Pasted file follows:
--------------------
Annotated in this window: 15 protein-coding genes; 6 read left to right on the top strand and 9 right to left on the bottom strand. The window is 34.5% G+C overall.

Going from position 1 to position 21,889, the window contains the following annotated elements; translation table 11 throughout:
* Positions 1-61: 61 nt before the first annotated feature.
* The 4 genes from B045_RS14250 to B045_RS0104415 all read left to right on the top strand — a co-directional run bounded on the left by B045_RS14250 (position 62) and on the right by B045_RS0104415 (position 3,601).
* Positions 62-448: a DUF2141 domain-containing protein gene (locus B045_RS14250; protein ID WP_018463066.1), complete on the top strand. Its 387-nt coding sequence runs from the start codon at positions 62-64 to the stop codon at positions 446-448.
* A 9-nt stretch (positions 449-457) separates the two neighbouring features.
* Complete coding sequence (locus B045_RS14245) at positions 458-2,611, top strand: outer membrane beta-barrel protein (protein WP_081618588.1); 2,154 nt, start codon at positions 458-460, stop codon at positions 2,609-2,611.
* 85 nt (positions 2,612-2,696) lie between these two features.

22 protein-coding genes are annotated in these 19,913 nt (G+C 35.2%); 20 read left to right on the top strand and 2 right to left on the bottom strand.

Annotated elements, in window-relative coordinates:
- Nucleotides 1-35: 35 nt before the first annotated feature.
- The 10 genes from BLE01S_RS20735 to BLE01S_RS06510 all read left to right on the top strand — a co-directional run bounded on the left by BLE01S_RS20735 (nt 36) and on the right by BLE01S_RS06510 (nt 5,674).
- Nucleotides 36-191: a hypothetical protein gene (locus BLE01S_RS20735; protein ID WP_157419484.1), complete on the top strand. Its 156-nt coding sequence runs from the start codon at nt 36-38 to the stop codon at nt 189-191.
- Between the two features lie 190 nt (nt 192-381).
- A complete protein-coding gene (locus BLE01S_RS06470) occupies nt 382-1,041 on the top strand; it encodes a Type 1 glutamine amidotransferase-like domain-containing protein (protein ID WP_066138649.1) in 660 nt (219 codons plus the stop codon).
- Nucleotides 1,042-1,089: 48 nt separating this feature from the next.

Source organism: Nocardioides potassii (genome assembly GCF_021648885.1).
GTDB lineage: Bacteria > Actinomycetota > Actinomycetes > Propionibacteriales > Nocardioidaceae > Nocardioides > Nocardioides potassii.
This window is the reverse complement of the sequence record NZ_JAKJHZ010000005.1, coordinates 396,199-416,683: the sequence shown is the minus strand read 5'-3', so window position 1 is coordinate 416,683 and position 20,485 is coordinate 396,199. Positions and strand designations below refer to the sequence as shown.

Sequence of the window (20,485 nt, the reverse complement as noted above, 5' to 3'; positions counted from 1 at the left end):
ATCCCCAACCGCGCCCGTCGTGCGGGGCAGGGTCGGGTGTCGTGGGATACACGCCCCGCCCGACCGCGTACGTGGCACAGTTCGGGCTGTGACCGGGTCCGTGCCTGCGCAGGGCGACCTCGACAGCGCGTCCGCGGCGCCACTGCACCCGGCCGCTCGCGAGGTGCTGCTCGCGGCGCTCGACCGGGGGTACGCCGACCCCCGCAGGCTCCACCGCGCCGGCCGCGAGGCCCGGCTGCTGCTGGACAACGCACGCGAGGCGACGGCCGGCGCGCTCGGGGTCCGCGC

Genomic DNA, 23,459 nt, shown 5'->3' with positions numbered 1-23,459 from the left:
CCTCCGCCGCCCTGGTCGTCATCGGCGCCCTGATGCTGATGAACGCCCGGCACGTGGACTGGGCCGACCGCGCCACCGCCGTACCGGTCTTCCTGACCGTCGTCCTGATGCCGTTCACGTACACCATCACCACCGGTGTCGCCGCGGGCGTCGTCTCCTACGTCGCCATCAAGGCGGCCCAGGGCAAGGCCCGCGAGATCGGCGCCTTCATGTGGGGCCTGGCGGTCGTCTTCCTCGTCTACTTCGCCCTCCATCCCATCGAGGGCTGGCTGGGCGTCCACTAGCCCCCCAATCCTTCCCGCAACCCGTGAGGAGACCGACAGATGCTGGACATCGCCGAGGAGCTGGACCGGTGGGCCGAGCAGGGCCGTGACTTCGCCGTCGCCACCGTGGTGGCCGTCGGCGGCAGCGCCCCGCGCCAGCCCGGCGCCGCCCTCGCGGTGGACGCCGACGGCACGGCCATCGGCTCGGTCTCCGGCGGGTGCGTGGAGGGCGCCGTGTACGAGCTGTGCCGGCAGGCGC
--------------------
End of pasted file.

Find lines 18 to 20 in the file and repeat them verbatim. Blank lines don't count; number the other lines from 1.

GTDB lineage: Bacteria > Actinomycetota > Actinomycetes > Propionibacteriales > Nocardioidaceae > Nocardioides > Nocardioides potassii.
This window is the reverse complement of the sequence record NZ_JAKJHZ010000005.1, coordinates 396,199-416,683: the sequence shown is the minus strand read 5'-3', so window position 1 is coordinate 416,683 and position 20,485 is coordinate 396,199. Positions and strand designations below refer to the sequence as shown.

Sequence of the window (20,485 nt, the reverse complement as noted above, 5' to 3'; positions counted from 1 at the left end):